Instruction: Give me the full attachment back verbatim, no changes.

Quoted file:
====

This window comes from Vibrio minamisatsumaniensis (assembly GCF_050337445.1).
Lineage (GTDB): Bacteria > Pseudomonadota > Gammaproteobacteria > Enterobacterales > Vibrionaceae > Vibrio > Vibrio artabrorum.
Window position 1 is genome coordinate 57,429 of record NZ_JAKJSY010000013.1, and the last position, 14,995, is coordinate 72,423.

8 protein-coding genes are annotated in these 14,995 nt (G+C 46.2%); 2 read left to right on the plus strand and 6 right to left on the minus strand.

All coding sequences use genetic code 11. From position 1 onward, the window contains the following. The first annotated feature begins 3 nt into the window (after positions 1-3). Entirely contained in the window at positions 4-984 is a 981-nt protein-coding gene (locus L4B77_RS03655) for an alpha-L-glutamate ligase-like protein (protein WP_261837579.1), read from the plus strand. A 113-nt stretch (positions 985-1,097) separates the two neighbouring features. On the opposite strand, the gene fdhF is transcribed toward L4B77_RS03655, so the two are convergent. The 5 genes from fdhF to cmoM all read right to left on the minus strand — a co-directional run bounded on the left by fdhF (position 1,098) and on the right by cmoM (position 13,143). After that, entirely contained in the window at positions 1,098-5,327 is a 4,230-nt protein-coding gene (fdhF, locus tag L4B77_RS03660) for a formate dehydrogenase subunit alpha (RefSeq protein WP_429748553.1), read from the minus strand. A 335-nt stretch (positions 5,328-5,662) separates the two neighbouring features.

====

This window comes from Vibrio minamisatsumaniensis (assembly GCF_050337445.1).
Lineage (GTDB): Bacteria > Pseudomonadota > Gammaproteobacteria > Enterobacterales > Vibrionaceae > Vibrio > Vibrio artabrorum.
Window position 1 is genome coordinate 57,429 of record NZ_JAKJSY010000013.1, and the last position, 14,995, is coordinate 72,423.

8 protein-coding genes are annotated in these 14,995 nt (G+C 46.2%); 2 read left to right on the plus strand and 6 right to left on the minus strand.

All coding sequences use genetic code 11. From position 1 onward, the window contains the following. The first annotated feature begins 3 nt into the window (after positions 1-3). Entirely contained in the window at positions 4-984 is a 981-nt protein-coding gene (locus L4B77_RS03655) for an alpha-L-glutamate ligase-like protein (protein WP_261837579.1), read from the plus strand. A 113-nt stretch (positions 985-1,097) separates the two neighbouring features. On the opposite strand, the gene fdhF is transcribed toward L4B77_RS03655, so the two are convergent. The 5 genes from fdhF to cmoM all read right to left on the minus strand — a co-directional run bounded on the left by fdhF (position 1,098) and on the right by cmoM (position 13,143). After that, entirely contained in the window at positions 1,098-5,327 is a 4,230-nt protein-coding gene (fdhF, locus tag L4B77_RS03660) for a formate dehydrogenase subunit alpha (RefSeq protein WP_429748553.1), read from the minus strand. A 335-nt stretch (positions 5,328-5,662) separates the two neighbouring features.